sábado, novembro 03, 2007

one day recently in k-k-k-Canada

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"And now it worked much more evil than before; for some of these pieces were hardly so large as a grain of sand, and they flew about in the wide world, and when they got into people's eyes, there they stayed; and then people saw everything perverted, or only had an eye for that which was evil. This happened because the very smallest bit had the same power which the whole mirror had possessed. Some persons even got a splinter in their heart, and then it made one shudder, for their heart became like a lump of ice."
     Hans Christian Andersen: The Snow Queen.

These were the headlines in Canada's national newspaper, The Globe and Mail, a few days ago; worth a look to see what was on the collective mind of the middle and upper-middle classes there:

Another man murdered by the RCMP, neurotic women stealing each other's babies, blah blah blah ...

Queen of the North?
The True North Strong and Free?

The epitome of complacent is what it is.
Interesting though, that Google has 'soar'ed above 700$ a share; almost Biblical eh?: For where your treasure is, there will your heart be also. (Matthew 6)

This item being last is interesting too, completing the Victorian Arch begun with, "Stocks tumble on new credit fears".

It could say, "Canadian Renewable Energy company XYZ hits 700$ on reports of affordable Photo-Voltaic technology," something like that ...

but it doesn't.

A thread of 'light' imagery here ... Matthew goes on to say, "The light of the body is the eye: if therefore thine eye be single, thy whole body shall be full of light." (which happens to have been incorporated into one of the lyrics of The Incredible String Band).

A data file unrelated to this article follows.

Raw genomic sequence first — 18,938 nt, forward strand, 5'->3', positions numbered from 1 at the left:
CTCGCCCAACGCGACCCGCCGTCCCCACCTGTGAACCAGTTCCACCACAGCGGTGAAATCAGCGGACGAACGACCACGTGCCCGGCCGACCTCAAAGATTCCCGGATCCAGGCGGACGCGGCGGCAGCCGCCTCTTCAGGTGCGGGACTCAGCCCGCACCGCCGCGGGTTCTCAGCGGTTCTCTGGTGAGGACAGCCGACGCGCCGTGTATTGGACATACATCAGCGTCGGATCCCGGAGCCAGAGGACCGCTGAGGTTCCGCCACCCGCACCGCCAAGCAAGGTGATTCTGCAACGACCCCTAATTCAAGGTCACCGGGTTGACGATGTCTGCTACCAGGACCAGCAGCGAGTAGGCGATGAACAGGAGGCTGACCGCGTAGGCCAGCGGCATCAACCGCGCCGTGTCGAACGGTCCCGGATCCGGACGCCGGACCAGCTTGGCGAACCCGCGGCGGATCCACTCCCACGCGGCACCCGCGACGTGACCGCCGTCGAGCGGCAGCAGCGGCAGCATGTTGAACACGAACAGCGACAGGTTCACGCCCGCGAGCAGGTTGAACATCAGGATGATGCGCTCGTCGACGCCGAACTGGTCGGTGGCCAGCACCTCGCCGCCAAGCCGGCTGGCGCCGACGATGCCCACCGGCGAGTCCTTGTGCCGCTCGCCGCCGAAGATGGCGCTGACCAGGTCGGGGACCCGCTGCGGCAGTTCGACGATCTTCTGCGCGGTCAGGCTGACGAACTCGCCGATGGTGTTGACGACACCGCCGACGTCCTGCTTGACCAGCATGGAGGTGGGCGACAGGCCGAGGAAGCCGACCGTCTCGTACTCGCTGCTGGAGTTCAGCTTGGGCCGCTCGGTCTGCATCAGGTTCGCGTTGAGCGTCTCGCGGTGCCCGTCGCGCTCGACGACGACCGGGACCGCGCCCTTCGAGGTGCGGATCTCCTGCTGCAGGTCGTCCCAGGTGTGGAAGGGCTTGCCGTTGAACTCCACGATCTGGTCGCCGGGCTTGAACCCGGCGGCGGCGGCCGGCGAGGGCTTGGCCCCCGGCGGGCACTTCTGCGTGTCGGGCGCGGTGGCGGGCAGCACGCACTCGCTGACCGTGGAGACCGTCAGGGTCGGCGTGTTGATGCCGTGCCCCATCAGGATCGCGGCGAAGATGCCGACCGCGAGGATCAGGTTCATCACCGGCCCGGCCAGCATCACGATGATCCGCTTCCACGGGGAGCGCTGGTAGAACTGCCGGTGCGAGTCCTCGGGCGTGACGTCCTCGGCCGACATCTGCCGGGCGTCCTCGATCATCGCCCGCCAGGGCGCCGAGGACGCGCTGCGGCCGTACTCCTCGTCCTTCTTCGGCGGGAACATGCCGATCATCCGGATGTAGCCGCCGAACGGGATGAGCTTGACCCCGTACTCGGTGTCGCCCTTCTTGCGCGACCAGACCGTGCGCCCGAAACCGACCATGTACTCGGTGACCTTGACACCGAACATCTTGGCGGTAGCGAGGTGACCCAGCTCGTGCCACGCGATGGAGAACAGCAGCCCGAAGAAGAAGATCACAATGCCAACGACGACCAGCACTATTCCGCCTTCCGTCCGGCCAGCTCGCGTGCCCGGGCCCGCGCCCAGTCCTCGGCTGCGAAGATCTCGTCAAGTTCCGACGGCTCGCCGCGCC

Leading (me at least) onwards to The Snow Queen by Hans Christian Andersen.

A-and then Matthew says, finally, "Take therefore no thought for the morrow: for the morrow shall take thought for the things of itself. Sufficient unto the day is the evil thereof." which I was thinking of just the other day ... oh my.
 Mateus 6:

Porque, onde está o teu tesouro, aí estará também o teu coração.

São os olhos a lâmpada do corpo. Se os teus olhos forem bons, todo o teu corpo será luminoso;

Portanto, não vos inquieteis com o dia de amanhã, pois o amanhã trará os seus cuidados; basta ao dia o seu próprio mal.

I've got a hole where my stomach disappeared
Then you ask why I don't live here?
Honey, I gotta think you're really weird.

     Bob Dylan, On the Road Again (from Bringing It All Back Home).

I fell through a hole in the flag.

Two books: 1. Thomas Mann, Death in Venice, 1912, and 2. Gabriel García Márquez, Memories of My Melancholy Whores, 2004.

... And speaking of that, she said in a casual way, why don't you marry her? I was dumbfounded. I'm serious, she insisted, it'll be cheaper. After all, at your age the problem is whether you can or can't, but you told me you have that problem solved. I cut her off: Sex is the consolation you have when you can't have love.

She burst into laughter. Ah, my scholar, I always knew you were a real man, you always were and I'm glad you still are while your enemies are surrendering their weapons. ...

     from Memories of My Melancholy Whores, Chapter 3.

The comparison that comes to me is this: The old man in Death in Venice dies of contaigon, internal or external or figurative or all of the above; while Márquez' older-yet man falls in love and (maybe) marries. If I am offered the choice I will opt for the latter :-) A-and I do think the comparison is rooted in differences of culture related to climate :-)